There are some things in life I will never understand like why, in an affluent society such as ours, finding help for the homeless is so difficult. After spending hours last night talking with a homeless friend and trying through a crisis center and friend in ministry to locate resources to help her, I went to bed frustrated and hurt that I couldn't find a shelter for her even in a town as big as Memphis. This friend simply doesn't fit in the right category or meet the criteria for many of the programs and agencies in place yet her needs are real and beyond the scope of anything Steve and I have been able to offer her. Though we are genuinely concerned and have done what we can in the past, there is nothing we can do with our move taking place in less than two weeks. Besides, she needs more than a blanket or a night's lodging in a cheap hotel. She needs hope for real and lasting change.
There are many homeless people like our friend who are disabled and unable to work, who struggle understandably with bitter and skeptical attitudes after living for years on the streets as this friend has. They reach the place where they feel as if they have been abandoned not only by God but the entire human race. Like my friend, many call for help but are refused because preference is given to women with children rather than without, or to those who could possibly work once trained rather than to those physically disabled or mentally challenged. Once refused they give up hope and cease trying to find a solution. What about them? Where can they go to get the help and find the hope they need to live?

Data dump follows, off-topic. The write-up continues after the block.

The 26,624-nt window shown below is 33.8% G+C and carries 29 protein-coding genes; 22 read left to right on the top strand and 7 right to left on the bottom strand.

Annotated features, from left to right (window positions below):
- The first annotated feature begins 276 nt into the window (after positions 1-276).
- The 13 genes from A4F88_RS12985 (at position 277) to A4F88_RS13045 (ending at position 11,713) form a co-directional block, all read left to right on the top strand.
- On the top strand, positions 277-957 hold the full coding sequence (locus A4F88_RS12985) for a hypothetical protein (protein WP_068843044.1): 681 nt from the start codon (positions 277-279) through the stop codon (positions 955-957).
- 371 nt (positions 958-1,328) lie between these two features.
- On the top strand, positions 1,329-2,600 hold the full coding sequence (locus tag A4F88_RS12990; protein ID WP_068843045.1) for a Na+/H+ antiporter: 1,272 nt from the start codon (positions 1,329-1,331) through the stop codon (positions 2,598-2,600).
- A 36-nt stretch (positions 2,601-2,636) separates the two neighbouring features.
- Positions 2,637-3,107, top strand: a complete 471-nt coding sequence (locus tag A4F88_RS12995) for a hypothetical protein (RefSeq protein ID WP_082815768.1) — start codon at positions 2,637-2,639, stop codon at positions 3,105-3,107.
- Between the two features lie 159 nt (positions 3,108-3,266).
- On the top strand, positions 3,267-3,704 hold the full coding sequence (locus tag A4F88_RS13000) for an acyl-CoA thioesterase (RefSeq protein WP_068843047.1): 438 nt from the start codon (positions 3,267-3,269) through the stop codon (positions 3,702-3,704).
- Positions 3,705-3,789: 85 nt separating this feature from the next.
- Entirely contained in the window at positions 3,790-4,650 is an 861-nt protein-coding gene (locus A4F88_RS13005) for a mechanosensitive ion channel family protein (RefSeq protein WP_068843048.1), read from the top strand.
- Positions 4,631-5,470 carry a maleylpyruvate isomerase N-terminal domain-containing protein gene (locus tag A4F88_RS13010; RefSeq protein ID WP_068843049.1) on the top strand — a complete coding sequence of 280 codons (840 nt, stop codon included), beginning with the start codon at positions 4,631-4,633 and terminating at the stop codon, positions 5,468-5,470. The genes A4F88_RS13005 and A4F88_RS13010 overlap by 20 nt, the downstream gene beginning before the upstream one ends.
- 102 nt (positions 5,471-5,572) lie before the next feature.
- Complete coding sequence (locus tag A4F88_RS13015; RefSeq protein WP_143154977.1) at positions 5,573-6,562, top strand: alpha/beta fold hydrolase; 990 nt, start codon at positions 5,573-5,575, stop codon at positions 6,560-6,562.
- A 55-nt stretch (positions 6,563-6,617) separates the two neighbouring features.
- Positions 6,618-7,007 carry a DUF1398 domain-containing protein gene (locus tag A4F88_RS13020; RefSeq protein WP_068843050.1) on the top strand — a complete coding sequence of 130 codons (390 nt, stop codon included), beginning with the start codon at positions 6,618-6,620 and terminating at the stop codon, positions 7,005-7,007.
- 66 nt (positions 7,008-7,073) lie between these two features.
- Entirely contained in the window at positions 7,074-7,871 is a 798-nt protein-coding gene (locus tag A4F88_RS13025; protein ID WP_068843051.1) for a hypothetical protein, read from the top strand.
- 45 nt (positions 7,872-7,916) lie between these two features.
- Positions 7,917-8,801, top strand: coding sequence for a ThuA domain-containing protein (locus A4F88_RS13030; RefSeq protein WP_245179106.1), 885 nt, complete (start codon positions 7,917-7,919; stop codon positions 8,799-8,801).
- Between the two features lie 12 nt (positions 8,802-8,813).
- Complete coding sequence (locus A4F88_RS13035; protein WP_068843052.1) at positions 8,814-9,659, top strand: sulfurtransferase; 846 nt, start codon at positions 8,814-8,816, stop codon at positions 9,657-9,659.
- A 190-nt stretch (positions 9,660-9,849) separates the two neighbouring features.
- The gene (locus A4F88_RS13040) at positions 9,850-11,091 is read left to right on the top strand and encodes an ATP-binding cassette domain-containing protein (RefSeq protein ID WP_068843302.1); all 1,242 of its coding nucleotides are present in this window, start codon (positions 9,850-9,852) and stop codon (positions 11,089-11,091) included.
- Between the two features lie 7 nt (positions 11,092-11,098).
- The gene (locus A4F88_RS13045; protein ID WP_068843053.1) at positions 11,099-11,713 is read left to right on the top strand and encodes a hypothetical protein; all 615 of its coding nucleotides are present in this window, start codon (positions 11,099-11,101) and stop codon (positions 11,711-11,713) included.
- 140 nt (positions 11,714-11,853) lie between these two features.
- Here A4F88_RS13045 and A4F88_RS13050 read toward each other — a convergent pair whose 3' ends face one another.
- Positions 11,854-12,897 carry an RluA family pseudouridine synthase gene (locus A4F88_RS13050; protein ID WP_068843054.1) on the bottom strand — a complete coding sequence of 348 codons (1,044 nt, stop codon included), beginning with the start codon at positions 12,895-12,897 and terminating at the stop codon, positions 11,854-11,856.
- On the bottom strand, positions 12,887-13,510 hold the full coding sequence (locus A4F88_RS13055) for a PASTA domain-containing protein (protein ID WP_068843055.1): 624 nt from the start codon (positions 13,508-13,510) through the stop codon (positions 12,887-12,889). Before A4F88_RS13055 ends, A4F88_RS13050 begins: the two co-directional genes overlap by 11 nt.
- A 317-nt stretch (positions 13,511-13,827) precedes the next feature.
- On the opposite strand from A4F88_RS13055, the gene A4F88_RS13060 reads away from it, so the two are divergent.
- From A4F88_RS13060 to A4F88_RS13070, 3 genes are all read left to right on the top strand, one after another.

This friend didn't choose homelessness; it was thrust upon her as a result of physical disabilities, loss, and brokenness in her family. With no family, friends, or church to turn to, she is desperate. Where is the hope for homeless ones like her who can offer nothing yet have such great needs?
I know the Bible says that the poor will always be among us and we can help them any time we want (Mark 14:7), but what happens to them when nobody wants to help or the help that we do provide amounts to nothing more than a band aid on a gaping wound that may never heal?
How can we turn their plight and our heartbreak over it into meaningful action that will result in real help? Are we so wrapped up in our problems that we are simply oblivious to their desperate need?
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